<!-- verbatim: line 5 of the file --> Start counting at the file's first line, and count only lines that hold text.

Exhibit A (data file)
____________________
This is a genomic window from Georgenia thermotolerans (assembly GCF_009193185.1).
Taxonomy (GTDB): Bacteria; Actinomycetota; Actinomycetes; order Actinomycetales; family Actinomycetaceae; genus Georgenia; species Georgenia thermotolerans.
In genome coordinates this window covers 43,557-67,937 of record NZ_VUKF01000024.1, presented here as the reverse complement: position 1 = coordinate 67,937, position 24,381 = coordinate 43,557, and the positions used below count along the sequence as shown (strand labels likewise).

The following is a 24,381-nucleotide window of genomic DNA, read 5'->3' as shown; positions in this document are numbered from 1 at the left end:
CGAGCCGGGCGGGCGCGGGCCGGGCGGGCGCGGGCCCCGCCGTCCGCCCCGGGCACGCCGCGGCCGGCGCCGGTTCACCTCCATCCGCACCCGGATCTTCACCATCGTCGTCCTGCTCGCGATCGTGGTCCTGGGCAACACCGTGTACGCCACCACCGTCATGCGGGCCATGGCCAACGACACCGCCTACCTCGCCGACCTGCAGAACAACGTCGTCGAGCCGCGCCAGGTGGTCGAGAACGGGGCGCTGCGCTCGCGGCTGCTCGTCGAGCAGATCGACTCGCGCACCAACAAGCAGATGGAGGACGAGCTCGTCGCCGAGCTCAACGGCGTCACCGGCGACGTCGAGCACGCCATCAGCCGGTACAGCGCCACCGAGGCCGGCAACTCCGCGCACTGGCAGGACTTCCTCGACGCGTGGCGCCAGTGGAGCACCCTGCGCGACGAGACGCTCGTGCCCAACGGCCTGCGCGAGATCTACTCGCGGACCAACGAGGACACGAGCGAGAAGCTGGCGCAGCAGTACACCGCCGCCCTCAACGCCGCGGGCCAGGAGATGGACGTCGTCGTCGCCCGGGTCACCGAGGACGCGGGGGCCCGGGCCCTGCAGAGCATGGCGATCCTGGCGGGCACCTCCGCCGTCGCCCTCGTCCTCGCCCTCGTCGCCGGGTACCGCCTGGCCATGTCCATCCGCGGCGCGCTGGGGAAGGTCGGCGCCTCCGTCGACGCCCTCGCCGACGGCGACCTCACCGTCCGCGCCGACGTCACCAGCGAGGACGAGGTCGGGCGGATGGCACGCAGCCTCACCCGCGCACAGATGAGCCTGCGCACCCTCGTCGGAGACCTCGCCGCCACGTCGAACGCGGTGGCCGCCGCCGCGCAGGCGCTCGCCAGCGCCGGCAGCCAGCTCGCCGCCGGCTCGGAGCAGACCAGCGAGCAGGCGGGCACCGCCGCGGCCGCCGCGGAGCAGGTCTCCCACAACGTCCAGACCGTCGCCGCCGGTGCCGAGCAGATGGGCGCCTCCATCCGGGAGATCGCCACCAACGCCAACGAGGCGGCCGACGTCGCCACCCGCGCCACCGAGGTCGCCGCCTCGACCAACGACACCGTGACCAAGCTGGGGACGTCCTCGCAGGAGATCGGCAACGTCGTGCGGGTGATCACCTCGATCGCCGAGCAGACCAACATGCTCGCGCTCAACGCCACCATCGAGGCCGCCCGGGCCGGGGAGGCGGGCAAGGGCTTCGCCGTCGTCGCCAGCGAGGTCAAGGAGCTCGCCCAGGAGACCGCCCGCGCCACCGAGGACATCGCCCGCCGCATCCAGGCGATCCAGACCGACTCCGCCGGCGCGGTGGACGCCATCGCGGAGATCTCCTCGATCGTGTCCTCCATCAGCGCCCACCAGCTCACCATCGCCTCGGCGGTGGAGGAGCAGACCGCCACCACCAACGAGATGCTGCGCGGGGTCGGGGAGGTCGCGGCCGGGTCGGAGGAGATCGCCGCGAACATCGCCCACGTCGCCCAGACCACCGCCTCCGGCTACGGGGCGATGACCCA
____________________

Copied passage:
CGAGCCGGGCGGGCGCGGGCCGGGCGGGCGCGGGCCCCGCCGTCCGCCCCGGGCACGCCGCGGCCGGCGCCGGTTCACCTCCATCCGCACCCGGATCTTCACCATCGTCGTCCTGCTCGCGATCGTGGTCCTGGGCAACACCGTGTACGCCACCACCGTCATGCGGGCCATGGCCAACGACACCGCCTACCTCGCCGACCTGCAGAACAACGTCGTCGAGCCGCGCCAGGTGGTCGAGAACGGGGCGCTGCGCTCGCGGCTGCTCGTCGAGCAGATCGACTCGCGCACCAACAAGCAGATGGAGGACGAGCTCGTCGCCGAGCTCAACGGCGTCACCGGCGACGTCGAGCACGCCATCAGCCGGTACAGCGCCACCGAGGCCGGCAACTCCGCGCACTGGCAGGACTTCCTCGACGCGTGGCGCCAGTGGAGCACCCTGCGCGACGAGACGCTCGTGCCCAACGGCCTGCGCGAGATCTACTCGCGGACCAACGAGGACACGAGCGAGAAGCTGGCGCAGCAGTACACCGCCGCCCTCAACGCCGCGGGCCAGGAGATGGACGTCGTCGTCGCCCGGGTCACCGAGGACGCGGGGGCCCGGGCCCTGCAGAGCATGGCGATCCTGGCGGGCACCTCCGCCGTCGCCCTCGTCCTCGCCCTCGTCGCCGGGTACCGCCTGGCCATGTCCATCCGCGGCGCGCTGGGGAAGGTCGGCGCCTCCGTCGACGCCCTCGCCGACGGCGACCTCACCGTCCGCGCCGACGTCACCAGCGAGGACGAGGTCGGGCGGATGGCACGCAGCCTCACCCGCGCACAGATGAGCCTGCGCACCCTCGTCGGAGACCTCGCCGCCACGTCGAACGCGGTGGCCGCCGCCGCGCAGGCGCTCGCCAGCGCCGGCAGCCAGCTCGCCGCCGGCTCGGAGCAGACCAGCGAGCAGGCGGGCACCGCCGCGGCCGCCGCGGAGCAGGTCTCCCACAACGTCCAGACCGTCGCCGCCGGTGCCGAGCAGATGGGCGCCTCCATCCGGGAGATCGCCACCAACGCCAACGAGGCGGCCGACGTCGCCACCCGCGCCACCGAGGTCGCCGCCTCGACCAACGACACCGTGACCAAGCTGGGGACGTCCTCGCAGGAGATCGGCAACGTCGTGCGGGTGATCACCTCGATCGCCGAGCAGACCAACATGCTCGCGCTCAACGCCACCATCGAGGCCGCCCGGGCCGGGGAGGCGGGCAAGGGCTTCGCCGTCGTCGCCAGCGAGGTCAAGGAGCTCGCCCAGGAGACCGCCCGCGCCACCGAGGACATCGCCCGCCGCATCCAGGCGATCCAGACCGACTCCGCCGGCGCGGTGGACGCCATCGCGGAGATCTCCTCGATCGTGTCCTCCATCAGCGCCCACCAGCTCACCATCGCCTCGGCGGTGGAGGAGCAGACCGCCACCACCAACGAGATGCTGCGCGGGGTCGGGGAGGTCGCGGCCGGGTCGGAGGAGATCGCCGCGAACATCGCCCACGTCGCCCAGACCACCGCCTCCGGCTACGGGGCGATGACCCA